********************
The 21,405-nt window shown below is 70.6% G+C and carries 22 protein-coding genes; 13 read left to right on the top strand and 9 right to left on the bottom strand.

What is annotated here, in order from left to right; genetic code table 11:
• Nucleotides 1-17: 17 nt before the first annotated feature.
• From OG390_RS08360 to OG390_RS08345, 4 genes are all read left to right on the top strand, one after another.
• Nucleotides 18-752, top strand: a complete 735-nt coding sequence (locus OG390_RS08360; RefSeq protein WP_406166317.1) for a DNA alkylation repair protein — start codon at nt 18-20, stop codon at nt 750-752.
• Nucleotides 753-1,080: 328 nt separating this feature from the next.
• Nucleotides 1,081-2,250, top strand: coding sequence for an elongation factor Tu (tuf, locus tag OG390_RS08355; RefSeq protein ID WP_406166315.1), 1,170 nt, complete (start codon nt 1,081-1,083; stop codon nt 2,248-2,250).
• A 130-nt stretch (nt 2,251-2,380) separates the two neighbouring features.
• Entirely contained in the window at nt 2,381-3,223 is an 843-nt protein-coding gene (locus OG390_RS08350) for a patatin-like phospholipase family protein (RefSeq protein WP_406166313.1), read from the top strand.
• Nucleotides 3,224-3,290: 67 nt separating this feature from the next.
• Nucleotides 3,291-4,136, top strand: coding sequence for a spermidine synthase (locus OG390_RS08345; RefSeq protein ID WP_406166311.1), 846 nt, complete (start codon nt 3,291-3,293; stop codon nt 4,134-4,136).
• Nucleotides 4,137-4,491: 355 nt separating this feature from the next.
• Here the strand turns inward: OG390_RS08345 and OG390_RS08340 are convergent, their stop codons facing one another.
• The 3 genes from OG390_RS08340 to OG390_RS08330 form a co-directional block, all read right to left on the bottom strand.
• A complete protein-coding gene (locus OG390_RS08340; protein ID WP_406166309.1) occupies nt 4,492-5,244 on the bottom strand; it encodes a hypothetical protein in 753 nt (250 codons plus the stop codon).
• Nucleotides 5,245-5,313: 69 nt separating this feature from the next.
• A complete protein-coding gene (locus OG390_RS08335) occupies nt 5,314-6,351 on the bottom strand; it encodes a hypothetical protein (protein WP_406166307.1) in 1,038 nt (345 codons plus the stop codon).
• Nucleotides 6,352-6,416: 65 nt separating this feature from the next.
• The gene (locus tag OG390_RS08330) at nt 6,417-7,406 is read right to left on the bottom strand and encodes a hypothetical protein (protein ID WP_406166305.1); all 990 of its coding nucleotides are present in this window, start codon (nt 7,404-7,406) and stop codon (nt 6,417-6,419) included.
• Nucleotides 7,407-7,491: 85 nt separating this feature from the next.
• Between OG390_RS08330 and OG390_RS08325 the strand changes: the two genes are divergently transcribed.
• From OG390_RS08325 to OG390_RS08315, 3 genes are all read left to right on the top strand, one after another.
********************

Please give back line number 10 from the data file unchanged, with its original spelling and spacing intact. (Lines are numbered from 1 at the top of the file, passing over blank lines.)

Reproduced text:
• Nucleotides 3,224-3,290: 67 nt separating this feature from the next.